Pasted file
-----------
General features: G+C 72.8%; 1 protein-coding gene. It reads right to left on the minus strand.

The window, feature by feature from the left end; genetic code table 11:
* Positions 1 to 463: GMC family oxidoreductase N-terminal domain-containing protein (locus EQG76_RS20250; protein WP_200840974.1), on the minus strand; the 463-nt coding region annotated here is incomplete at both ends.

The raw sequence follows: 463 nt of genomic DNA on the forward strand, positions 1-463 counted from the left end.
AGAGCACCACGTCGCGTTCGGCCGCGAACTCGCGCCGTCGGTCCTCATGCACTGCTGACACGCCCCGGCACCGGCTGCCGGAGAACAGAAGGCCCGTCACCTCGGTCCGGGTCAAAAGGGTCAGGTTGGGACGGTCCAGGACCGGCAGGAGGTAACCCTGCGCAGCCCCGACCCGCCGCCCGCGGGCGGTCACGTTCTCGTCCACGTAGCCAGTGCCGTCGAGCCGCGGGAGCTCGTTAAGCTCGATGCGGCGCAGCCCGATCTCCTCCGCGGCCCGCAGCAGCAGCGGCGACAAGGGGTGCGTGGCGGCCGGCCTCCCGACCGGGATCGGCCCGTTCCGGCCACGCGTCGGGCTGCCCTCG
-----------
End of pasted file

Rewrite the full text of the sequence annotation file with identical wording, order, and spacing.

General features: G+C 72.8%; 1 protein-coding gene. It reads right to left on the minus strand.

The window, feature by feature from the left end; genetic code table 11:
* Positions 1 to 463: GMC family oxidoreductase N-terminal domain-containing protein (locus EQG76_RS20250; protein WP_200840974.1), on the minus strand; the 463-nt coding region annotated here is incomplete at both ends.

The raw sequence follows: 463 nt of genomic DNA on the forward strand, positions 1-463 counted from the left end.
AGAGCACCACGTCGCGTTCGGCCGCGAACTCGCGCCGTCGGTCCTCATGCACTGCTGACACGCCCCGGCACCGGCTGCCGGAGAACAGAAGGCCCGTCACCTCGGTCCGGGTCAAAAGGGTCAGGTTGGGACGGTCCAGGACCGGCAGGAGGTAACCCTGCGCAGCCCCGACCCGCCGCCCGCGGGCGGTCACGTTCTCGTCCACGTAGCCAGTGCCGTCGAGCCGCGGGAGCTCGTTAAGCTCGATGCGGCGCAGCCCGATCTCCTCCGCGGCCCGCAGCAGCAGCGGCGACAAGGGGTGCGTGGCGGCCGGCCTCCCGACCGGGATCGGCCCGTTCCGGCCACGCGTCGGGCTGCCCTCG